Mortgage Costs | Mortgage Types | Reverse Mortgages
A fixed-rate mortgage has the same interest rate for the entire term of the loan, keeping the payment stable. This makes budgeting easier, because you always know how much your monthly payments will be. Fixed rate mortgages are especially good for first-time home buyers and anyone on a budget who needs the stability of a set monthly repayment amount.
If the interest rate rises above the fixed rate on your mortgage, you will see the real benefits of the fixed rate mortgage: you will be paying less than you would have with a variable rate mortgage. However, if the interest rate decreases during your fixed rate period, you will be paying more than you would have with a variable rate mortgage.
When you are trying to decide whether to choose an ARM or fixed-rate mortgage, a major consideration is how long you plan to stay in your home. For the first couple of years of a mortgage, the ARM rate is fixed; after that, it may be adjusted every year or every three years on the anniversary of the mortgage. If you only plan to live in the home a few years, you can save money by taking the lower-rate ARM.
You should also consider how high your monthly payment could go if interest rates rise. ARM rates can include initial cap, periodic cap, and lifetime cap values, which limit percentage rate increases during the life of your loan. If the worst happens and the interest rate rises to its maximum amount, will you still be able to afford the mortgage payments?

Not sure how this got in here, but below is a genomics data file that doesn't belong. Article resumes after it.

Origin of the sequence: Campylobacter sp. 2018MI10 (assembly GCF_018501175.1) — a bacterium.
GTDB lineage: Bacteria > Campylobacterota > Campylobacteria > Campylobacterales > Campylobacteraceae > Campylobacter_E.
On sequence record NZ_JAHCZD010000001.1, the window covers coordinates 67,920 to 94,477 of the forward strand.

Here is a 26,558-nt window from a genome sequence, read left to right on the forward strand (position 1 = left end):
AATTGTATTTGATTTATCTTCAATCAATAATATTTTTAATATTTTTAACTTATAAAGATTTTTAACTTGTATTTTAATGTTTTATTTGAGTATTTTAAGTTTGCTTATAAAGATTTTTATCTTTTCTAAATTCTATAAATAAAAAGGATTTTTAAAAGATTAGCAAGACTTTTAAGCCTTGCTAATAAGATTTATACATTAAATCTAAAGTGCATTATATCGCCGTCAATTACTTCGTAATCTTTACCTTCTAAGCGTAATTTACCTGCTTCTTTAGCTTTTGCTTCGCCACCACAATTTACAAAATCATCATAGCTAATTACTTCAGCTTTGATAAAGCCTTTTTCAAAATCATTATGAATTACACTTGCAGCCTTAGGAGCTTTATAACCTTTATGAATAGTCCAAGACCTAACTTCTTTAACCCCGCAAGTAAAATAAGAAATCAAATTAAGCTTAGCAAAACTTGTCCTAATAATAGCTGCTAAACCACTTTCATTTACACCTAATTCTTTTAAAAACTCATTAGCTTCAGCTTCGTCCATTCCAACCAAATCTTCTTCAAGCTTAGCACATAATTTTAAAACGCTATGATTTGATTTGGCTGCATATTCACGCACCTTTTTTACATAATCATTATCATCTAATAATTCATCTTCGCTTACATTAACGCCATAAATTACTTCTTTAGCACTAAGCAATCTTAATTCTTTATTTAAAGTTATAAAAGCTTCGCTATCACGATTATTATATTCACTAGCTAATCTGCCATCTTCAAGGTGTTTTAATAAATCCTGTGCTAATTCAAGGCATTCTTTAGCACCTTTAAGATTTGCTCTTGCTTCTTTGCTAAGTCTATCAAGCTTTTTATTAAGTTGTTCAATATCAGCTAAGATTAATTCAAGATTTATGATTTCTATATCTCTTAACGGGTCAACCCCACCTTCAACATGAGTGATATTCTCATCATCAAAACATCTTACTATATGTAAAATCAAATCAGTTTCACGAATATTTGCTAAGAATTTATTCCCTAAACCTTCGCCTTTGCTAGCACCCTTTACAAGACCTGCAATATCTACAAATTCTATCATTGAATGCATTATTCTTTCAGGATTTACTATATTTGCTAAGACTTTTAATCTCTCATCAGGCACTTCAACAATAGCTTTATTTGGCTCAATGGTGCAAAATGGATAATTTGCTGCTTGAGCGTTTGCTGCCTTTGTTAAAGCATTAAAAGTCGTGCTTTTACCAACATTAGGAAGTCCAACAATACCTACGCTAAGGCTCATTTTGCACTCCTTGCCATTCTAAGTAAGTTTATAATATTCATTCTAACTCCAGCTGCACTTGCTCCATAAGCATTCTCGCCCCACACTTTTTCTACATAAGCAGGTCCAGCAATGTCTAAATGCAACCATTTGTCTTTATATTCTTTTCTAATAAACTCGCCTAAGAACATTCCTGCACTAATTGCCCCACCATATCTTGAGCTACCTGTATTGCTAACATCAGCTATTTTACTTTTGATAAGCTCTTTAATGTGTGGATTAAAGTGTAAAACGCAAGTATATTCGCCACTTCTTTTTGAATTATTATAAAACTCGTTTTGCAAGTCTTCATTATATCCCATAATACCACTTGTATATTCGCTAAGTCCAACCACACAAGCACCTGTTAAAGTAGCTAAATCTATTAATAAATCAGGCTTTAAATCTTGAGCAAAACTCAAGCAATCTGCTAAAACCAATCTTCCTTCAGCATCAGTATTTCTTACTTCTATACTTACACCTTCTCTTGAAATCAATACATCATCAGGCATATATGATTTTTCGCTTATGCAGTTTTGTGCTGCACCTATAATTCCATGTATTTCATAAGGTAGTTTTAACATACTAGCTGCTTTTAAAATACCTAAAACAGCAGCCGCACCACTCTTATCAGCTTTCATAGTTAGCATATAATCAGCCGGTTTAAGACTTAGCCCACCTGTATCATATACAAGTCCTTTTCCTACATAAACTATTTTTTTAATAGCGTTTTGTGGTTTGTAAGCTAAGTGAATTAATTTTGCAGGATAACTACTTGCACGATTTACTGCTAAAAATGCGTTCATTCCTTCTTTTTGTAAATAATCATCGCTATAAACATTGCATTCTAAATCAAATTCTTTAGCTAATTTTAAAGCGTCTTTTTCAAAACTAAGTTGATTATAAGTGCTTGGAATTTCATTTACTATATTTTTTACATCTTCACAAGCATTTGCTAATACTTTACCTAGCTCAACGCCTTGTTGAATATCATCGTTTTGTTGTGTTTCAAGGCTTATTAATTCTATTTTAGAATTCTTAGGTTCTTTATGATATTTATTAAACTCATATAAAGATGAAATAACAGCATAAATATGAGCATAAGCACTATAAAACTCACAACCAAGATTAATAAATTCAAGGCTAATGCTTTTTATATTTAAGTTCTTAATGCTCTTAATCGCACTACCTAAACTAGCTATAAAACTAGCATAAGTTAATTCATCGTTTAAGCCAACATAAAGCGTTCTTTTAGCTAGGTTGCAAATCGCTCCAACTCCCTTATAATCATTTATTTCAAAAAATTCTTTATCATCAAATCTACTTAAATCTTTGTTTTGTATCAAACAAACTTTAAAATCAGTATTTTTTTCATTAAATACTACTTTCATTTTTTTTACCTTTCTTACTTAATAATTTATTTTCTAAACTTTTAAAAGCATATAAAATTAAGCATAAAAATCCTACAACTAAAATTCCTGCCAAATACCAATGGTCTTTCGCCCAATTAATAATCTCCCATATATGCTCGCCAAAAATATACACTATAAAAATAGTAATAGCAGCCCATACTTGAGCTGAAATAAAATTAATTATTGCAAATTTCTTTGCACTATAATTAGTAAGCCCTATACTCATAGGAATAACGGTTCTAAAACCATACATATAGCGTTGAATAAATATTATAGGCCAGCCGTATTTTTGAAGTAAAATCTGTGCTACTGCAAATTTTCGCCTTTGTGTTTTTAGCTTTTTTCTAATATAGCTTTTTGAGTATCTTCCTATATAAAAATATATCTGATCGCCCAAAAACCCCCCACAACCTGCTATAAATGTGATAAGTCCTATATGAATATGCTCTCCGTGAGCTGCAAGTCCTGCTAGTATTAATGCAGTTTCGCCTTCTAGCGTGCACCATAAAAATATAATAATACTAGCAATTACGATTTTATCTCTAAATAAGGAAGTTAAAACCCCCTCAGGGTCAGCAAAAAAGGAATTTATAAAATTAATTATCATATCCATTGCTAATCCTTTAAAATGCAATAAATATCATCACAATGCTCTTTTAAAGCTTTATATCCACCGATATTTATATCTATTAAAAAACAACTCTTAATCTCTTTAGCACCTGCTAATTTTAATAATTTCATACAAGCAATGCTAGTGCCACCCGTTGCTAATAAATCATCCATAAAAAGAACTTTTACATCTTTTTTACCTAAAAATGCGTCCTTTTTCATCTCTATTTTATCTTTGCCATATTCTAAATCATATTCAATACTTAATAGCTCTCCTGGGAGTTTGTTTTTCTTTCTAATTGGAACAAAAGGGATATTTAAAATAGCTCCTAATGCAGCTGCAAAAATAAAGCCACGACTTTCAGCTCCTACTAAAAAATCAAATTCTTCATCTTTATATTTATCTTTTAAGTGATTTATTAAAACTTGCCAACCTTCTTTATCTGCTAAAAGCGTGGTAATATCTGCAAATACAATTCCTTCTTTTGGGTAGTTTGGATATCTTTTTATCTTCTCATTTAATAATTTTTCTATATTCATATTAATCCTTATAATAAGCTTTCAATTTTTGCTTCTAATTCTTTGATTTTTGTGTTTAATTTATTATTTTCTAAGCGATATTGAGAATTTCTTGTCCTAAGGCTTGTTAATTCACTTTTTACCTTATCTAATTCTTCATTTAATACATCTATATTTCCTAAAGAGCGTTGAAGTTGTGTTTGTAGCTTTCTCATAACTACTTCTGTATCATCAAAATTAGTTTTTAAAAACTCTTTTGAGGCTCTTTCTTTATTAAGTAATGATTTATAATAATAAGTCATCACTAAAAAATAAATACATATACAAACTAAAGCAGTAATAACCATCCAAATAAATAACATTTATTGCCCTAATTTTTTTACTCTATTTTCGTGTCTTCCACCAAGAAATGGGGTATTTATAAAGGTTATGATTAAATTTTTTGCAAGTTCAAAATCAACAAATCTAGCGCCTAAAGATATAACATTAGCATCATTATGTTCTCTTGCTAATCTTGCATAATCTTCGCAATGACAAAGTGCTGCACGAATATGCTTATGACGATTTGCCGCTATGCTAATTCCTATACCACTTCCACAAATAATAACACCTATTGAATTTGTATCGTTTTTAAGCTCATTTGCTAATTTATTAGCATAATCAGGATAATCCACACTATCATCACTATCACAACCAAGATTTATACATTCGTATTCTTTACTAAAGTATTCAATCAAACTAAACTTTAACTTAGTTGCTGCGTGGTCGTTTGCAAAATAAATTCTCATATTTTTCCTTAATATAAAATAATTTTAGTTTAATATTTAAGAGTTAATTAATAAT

An FHA loan, offered by the Federal Housing Administration, is insured by the United States federal government. FHA loans are often a good choice for first-time home buyers who have little money to put down as well as those who have less-than-perfect credit. However, borrowers must still meet certain eligibility requirements in order to qualify for an FHA loan. Both adjustable-rate and fixed-rate FHA loans are available to potential home buyers.
A reverse mortgage is a type of mortgage that enables homeowners to turn their home equity into cash. Instead of paying the lender, the homeowner actually receives a check from the lender each month. The funds can be used to supplement retirement income, pay for health care, or buy long-term care insurance. In return, the lender retains a large portion of the home's equity. Lenders offer both fixed-rate and adjustable-rate reverse mortgage products.
For more information and pointers about selecting the best mortgage for your requirements, visit the Federal Reserve Board's Mortgage Shopping Tips article.
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Home Mortgage Types – Adjustable Rate Mortgages and Fixed Rate Mortgages